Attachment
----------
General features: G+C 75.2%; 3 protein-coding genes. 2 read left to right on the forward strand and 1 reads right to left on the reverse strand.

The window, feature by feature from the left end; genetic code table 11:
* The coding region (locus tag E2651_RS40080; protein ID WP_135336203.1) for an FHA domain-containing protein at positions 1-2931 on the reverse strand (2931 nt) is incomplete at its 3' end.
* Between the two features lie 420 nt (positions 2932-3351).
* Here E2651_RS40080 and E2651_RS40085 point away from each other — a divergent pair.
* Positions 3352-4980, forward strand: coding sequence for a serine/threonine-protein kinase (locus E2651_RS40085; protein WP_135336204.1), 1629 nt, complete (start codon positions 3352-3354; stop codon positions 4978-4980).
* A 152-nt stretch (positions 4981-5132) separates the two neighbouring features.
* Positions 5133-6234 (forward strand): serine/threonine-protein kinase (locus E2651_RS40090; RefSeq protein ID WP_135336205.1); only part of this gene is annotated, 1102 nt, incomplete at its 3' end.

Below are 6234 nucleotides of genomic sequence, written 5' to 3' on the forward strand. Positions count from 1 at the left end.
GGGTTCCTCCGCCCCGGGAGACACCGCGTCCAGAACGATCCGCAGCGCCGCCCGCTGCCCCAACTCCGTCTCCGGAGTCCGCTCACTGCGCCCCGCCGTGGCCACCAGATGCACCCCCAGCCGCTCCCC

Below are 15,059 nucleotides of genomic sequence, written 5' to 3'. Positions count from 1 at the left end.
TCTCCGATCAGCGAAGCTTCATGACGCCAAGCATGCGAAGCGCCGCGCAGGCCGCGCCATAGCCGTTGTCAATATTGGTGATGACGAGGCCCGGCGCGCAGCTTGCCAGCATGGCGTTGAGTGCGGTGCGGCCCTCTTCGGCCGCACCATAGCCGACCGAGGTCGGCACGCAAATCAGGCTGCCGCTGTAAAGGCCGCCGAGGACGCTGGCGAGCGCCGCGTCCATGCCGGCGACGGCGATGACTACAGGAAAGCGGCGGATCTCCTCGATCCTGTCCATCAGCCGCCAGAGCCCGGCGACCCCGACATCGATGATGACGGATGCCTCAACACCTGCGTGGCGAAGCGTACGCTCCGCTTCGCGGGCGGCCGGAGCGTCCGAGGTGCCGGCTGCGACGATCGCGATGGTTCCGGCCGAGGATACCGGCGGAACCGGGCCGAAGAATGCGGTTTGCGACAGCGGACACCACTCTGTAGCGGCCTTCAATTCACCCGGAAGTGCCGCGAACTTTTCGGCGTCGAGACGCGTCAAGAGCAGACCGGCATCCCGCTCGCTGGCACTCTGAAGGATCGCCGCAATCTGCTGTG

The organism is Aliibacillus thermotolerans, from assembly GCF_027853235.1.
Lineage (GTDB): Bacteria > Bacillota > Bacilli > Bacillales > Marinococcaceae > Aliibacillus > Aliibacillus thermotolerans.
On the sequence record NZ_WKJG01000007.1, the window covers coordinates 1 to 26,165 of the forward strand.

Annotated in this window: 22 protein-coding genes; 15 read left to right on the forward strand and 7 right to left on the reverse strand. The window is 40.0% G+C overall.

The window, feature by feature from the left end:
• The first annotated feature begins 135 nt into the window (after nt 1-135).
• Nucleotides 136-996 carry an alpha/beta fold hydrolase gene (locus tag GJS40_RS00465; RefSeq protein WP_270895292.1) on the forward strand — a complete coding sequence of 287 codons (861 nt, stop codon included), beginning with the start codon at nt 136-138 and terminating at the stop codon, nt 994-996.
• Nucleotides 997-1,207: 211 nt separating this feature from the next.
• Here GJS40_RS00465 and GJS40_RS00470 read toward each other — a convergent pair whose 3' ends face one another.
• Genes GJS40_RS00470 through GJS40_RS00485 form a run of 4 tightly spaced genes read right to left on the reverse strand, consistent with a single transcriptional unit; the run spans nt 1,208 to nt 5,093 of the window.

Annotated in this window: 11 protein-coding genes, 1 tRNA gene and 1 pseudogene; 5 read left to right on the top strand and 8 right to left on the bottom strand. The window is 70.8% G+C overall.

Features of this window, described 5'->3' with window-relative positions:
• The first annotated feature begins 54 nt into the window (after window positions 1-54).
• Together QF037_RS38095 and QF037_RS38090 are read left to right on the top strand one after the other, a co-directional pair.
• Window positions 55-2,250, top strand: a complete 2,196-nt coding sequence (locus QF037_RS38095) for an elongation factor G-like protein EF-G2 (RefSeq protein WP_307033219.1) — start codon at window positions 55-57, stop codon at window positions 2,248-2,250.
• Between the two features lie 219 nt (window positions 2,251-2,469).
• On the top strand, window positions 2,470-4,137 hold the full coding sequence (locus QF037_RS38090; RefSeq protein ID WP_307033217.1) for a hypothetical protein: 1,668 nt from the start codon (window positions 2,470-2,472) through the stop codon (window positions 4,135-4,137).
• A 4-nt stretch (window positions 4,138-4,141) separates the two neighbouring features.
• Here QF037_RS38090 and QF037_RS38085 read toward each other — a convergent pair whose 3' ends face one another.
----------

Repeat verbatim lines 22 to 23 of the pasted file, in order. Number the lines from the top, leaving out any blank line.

• Genes GJS40_RS00470 through GJS40_RS00485 form a run of 4 tightly spaced genes read right to left on the reverse strand, consistent with a single transcriptional unit; the run spans nt 1,208 to nt 5,093 of the window.

Annotated in this window: 11 protein-coding genes, 1 tRNA gene and 1 pseudogene; 5 read left to right on the top strand and 8 right to left on the bottom strand. The window is 70.8% G+C overall.